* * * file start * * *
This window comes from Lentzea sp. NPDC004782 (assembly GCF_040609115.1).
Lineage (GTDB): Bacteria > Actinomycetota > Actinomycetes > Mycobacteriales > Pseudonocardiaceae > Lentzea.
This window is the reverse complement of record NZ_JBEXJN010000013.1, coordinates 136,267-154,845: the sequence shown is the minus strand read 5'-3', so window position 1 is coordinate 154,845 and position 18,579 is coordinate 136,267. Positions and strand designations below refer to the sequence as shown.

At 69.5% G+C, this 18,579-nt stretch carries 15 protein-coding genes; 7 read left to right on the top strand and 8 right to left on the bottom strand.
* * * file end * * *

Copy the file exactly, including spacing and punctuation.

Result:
This window comes from Lentzea sp. NPDC004782 (assembly GCF_040609115.1).
Lineage (GTDB): Bacteria > Actinomycetota > Actinomycetes > Mycobacteriales > Pseudonocardiaceae > Lentzea.
This window is the reverse complement of record NZ_JBEXJN010000013.1, coordinates 136,267-154,845: the sequence shown is the minus strand read 5'-3', so window position 1 is coordinate 154,845 and position 18,579 is coordinate 136,267. Positions and strand designations below refer to the sequence as shown.

At 69.5% G+C, this 18,579-nt stretch carries 15 protein-coding genes; 7 read left to right on the top strand and 8 right to left on the bottom strand.